"I have been to every Cardiff GP and would have to say that this year's was one of the poorest that I have seen. The new binding agent may have stopped the deep rutting of some previous years but the offset was a one line, over dry, over slick track and few opportunities to pass. In the years where the track dug up there was only one line but was less predictible due to bike control issues. Ole Olsen has failed too many times to produce a racetrack to be given further chances. I liked the story that one of the Australian team (name witheld to protect against repercussion) told in Poland about the WTC qualifier at Peterborough. Ole removed most of the dirt, graded the track really slick and smooth, then went for lunch. The track staff then replaced the dirt, regraded, watered then locked the stadium and left complete with tractor keys. Speedway is DIRT track racing and needs consistent grip to enable overtakes. It is time that the authorities realised this. The group which I travelled to Cardiff with all felt that the atmosphere was much quiter this year and that there were fewer Polish fans. These facts are related as the Polish supporters are always noisy and enthuastic."

  • Chris Stockwell:

    "An EXCELLENT Article, which sadly reflects the way Speedway is going. From reading Philip's words it seems the Speedway fan's (the life blood of the Sport) enjoyment is slowly being eroaded away. The SMELL is part & parcel of the Sport, the oppotunity to see the riders working on their machines, getting focused mentally or just chatting or signing autographs for the fans, all this as helped SPEEDWAY, become a family sport. Is it now going the way of other Motorcycle Sports such as the Motor GP, WSB'S, when a rider just becomes a figure in his racesuit and helmet, to be looked at and have no contact with his Ardent Fans? The only thing that never changes, England still can't produce a WORLD CHAMPION."

  • Ian Muir Martin:

    "Philip, coming from the same generation as yourself, I must say as a first time visitor to Cardiff myself I enjoyed the whole atmosphere both inside and outside the Stadium. I could have done without my two small plastic bottles of orange juice being barred by a zealous Security Guard. Perhaps it was my Australian Hat - maybe he thought I was an Aussie Terrorist. I thought a lot of the races WERE processional, but, I also thought that Jason Crump was magnificent. I was disappointed by the attitude of Emil Sayfutdinov, he obviously doesn't like losing.

    I am a BIG critic of the whole Grand? Prix System - too many chosen Riders for my liking. I honestly prefer the old one off World Final because anyone from Jason Crump down to any National League Rider could win it by QUALIFYING through all the various rounds. Some of the rounds used to be like World Finals themselves. If Jack Young was riding today he would not get a chance of winning the World Championship as a Premier (old Second Division) Rider and yet he won the old style World Championship as just that - a SECOND Division Rider.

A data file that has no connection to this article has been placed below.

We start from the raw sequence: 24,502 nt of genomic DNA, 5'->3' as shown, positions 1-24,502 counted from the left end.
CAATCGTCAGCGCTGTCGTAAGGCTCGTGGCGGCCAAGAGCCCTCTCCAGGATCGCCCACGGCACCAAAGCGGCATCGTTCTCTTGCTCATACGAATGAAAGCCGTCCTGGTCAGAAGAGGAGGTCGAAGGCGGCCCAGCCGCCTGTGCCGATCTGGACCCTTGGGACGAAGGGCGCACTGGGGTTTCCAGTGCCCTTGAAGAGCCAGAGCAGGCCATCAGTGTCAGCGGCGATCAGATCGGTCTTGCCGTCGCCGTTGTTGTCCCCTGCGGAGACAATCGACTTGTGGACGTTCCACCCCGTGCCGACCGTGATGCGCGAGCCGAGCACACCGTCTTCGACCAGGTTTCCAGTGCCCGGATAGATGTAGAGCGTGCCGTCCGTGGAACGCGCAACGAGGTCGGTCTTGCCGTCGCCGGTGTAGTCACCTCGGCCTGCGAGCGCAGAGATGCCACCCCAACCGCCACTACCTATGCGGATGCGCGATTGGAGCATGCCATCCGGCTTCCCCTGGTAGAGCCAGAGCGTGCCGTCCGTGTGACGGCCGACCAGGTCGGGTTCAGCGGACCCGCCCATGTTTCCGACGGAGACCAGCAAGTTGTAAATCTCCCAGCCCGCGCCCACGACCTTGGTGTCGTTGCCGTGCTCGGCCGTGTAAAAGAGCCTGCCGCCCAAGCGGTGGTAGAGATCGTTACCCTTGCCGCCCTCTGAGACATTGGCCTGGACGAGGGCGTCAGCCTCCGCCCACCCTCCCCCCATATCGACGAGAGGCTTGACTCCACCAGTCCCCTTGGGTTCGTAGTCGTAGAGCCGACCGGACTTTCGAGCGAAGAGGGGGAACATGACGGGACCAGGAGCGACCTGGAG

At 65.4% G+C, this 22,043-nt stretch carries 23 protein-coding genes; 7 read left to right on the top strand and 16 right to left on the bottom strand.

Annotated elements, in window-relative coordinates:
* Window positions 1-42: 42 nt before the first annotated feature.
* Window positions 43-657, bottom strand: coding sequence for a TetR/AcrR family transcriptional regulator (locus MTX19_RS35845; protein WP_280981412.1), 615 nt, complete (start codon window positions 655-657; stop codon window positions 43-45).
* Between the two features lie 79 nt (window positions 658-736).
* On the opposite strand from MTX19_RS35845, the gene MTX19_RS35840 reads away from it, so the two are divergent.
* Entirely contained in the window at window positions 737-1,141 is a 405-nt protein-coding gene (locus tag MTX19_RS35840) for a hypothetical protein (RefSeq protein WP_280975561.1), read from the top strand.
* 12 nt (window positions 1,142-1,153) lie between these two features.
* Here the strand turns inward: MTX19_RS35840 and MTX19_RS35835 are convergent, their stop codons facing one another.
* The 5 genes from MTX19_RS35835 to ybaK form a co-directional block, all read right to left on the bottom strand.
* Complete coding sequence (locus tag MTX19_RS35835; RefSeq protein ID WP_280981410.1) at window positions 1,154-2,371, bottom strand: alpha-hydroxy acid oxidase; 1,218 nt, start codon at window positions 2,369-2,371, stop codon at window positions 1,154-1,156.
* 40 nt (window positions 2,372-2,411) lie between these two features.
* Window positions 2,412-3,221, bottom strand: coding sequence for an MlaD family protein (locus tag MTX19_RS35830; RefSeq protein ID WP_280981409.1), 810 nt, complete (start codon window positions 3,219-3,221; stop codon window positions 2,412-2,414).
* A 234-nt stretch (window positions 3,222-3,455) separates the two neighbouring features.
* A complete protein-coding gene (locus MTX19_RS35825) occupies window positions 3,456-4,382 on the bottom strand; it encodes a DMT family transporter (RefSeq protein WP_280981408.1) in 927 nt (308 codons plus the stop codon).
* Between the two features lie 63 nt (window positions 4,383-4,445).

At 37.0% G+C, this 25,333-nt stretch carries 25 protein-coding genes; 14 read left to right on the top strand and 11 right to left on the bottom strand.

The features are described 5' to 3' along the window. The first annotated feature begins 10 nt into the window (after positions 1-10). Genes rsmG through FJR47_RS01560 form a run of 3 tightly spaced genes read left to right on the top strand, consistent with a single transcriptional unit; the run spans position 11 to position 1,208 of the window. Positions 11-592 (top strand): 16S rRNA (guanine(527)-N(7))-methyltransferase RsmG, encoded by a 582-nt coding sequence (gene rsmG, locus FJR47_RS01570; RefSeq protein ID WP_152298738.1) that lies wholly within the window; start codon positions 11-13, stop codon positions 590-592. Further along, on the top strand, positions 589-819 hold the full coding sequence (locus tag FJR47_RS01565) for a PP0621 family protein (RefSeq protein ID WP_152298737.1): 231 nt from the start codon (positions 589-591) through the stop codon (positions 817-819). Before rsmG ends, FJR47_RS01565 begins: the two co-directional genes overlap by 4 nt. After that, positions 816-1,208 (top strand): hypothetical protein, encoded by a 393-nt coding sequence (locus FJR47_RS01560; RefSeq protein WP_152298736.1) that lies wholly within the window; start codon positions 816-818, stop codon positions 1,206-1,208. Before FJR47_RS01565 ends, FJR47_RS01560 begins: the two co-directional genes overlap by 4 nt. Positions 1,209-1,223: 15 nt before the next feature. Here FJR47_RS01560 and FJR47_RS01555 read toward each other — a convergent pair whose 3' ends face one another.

I WILL be returning to Cardiff next year, mainly because of the atmosphere and the friendliness of all the Supporters, Stadium Staff - even the Security Guard was polite and most of all the local people who really were GREAT. The Speedway - well - it was OK to watch but I have seen better Meetings in League Matches and Individual Meetings. The Track - held up well - seemed smooth all night thankfully. I am not a big fan of man made Tracks. My lasting memory is of a Polish gentleman standing on the Bridge in Cardiff having his photograph taken. One false move or slip and he was in the river. All in all a great all round experience - and - I will do it again God willing. "

  • David Cohen:

    "Excellent and balanced article, which is sometimes had to achieve at this level of debate. The Grand Prix, for one weekend at least, gives speedway the sort of profile it once enjoyed but has long lost. There have always been the people who, for whatever reason, attend just a few big meetings a year. However, the above comment really sums up where speedway is in the noughties. The Grand Prix, for some, _is_ speedway now - it's an event to rank alongside a lot of other top draw sporting events. Has the rest (the domestic UK scene) moved on in years (you decide what 'x' is)? The gulf just gets wider. Oh, and by the way, if I read the phrase (a favourite amongst die-hard shale fans) "the powers that be" one more time, I'll scream!"

  • Bryan Tungate:

    "The article by Philip Dalling sums up a GP night exactly. However I cannot accept that a GP at Cardiff will ever take the place of a World Final at the Empire Stadium, Wembley. Unfortunately the Empire Stadium has now been lost to the needs of football and is no more. I would willingly swap all the victories of modern day riders at Cardiff for a World Final victory by Ove Fundin at the Empire Stadium. But my days are gone and will never return. So I must make the best of a poor substitute, where the riders are but an invitational gathering without a chance of elimination and a surprise packet springing up to shake all & sundry with a shock result."77

  • Alan Blackwell:

    "I agree with most of the article but the track could have been raked as well as the tractors - the amount of shale on the outside was enough for planting. My main gripe was the 'tannoy'. At first I thought it could have been in Welsh, but soon realised it was just awful. How come a stadium in the 21st century cannot CLEARY communicate the results to its patrons. I'm told that it is always like that, so please get it right next time. "